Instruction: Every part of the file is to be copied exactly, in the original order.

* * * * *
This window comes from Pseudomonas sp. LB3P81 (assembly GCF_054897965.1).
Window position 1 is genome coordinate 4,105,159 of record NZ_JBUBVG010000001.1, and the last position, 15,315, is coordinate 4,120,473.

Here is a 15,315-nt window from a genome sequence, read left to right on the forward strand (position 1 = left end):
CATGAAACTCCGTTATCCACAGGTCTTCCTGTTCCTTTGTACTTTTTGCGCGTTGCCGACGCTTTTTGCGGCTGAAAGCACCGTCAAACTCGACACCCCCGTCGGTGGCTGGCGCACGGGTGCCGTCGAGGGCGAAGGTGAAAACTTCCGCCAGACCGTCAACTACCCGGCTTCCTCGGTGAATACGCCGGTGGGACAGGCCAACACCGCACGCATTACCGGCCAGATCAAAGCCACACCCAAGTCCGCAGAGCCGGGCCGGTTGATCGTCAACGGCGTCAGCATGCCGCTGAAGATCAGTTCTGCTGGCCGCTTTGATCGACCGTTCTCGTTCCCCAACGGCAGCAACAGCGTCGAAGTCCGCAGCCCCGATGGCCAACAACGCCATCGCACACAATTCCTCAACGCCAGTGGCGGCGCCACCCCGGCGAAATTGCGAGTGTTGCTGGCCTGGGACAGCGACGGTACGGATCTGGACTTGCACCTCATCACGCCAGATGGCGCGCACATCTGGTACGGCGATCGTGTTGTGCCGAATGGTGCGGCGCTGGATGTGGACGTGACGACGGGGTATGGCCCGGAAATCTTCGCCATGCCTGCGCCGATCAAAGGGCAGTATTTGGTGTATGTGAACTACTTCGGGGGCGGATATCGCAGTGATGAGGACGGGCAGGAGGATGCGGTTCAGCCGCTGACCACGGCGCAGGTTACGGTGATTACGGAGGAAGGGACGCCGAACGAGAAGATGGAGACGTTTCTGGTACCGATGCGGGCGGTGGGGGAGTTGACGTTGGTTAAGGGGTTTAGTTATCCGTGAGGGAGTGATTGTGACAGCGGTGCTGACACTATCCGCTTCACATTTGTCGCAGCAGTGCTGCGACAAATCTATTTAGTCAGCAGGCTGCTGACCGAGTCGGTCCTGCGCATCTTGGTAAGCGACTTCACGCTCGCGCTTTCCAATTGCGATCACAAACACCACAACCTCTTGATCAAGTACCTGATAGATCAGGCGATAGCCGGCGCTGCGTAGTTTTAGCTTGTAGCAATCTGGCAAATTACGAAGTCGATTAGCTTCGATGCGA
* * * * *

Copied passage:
This window comes from Pseudomonas sp. LB3P81 (assembly GCF_054897965.1).
Window position 1 is genome coordinate 4,105,159 of record NZ_JBUBVG010000001.1, and the last position, 15,315, is coordinate 4,120,473.

Here is a 15,315-nt window from a genome sequence, read left to right on the forward strand (position 1 = left end):
CATGAAACTCCGTTATCCACAGGTCTTCCTGTTCCTTTGTACTTTTTGCGCGTTGCCGACGCTTTTTGCGGCTGAAAGCACCGTCAAACTCGACACCCCCGTCGGTGGCTGGCGCACGGGTGCCGTCGAGGGCGAAGGTGAAAACTTCCGCCAGACCGTCAACTACCCGGCTTCCTCGGTGAATACGCCGGTGGGACAGGCCAACACCGCACGCATTACCGGCCAGATCAAAGCCACACCCAAGTCCGCAGAGCCGGGCCGGTTGATCGTCAACGGCGTCAGCATGCCGCTGAAGATCAGTTCTGCTGGCCGCTTTGATCGACCGTTCTCGTTCCCCAACGGCAGCAACAGCGTCGAAGTCCGCAGCCCCGATGGCCAACAACGCCATCGCACACAATTCCTCAACGCCAGTGGCGGCGCCACCCCGGCGAAATTGCGAGTGTTGCTGGCCTGGGACAGCGACGGTACGGATCTGGACTTGCACCTCATCACGCCAGATGGCGCGCACATCTGGTACGGCGATCGTGTTGTGCCGAATGGTGCGGCGCTGGATGTGGACGTGACGACGGGGTATGGCCCGGAAATCTTCGCCATGCCTGCGCCGATCAAAGGGCAGTATTTGGTGTATGTGAACTACTTCGGGGGCGGATATCGCAGTGATGAGGACGGGCAGGAGGATGCGGTTCAGCCGCTGACCACGGCGCAGGTTACGGTGATTACGGAGGAAGGGACGCCGAACGAGAAGATGGAGACGTTTCTGGTACCGATGCGGGCGGTGGGGGAGTTGACGTTGGTTAAGGGGTTTAGTTATCCGTGAGGGAGTGATTGTGACAGCGGTGCTGACACTATCCGCTTCACATTTGTCGCAGCAGTGCTGCGACAAATCTATTTAGTCAGCAGGCTGCTGACCGAGTCGGTCCTGCGCATCTTGGTAAGCGACTTCACGCTCGCGCTTTCCAATTGCGATCACAAACACCACAACCTCTTGATCAAGTACCTGATAGATCAGGCGATAGCCGGCGCTGCGTAGTTTTAGCTTGTAGCAATCTGGCAAATTACGAAGTCGATTAGCTTCGATGCGA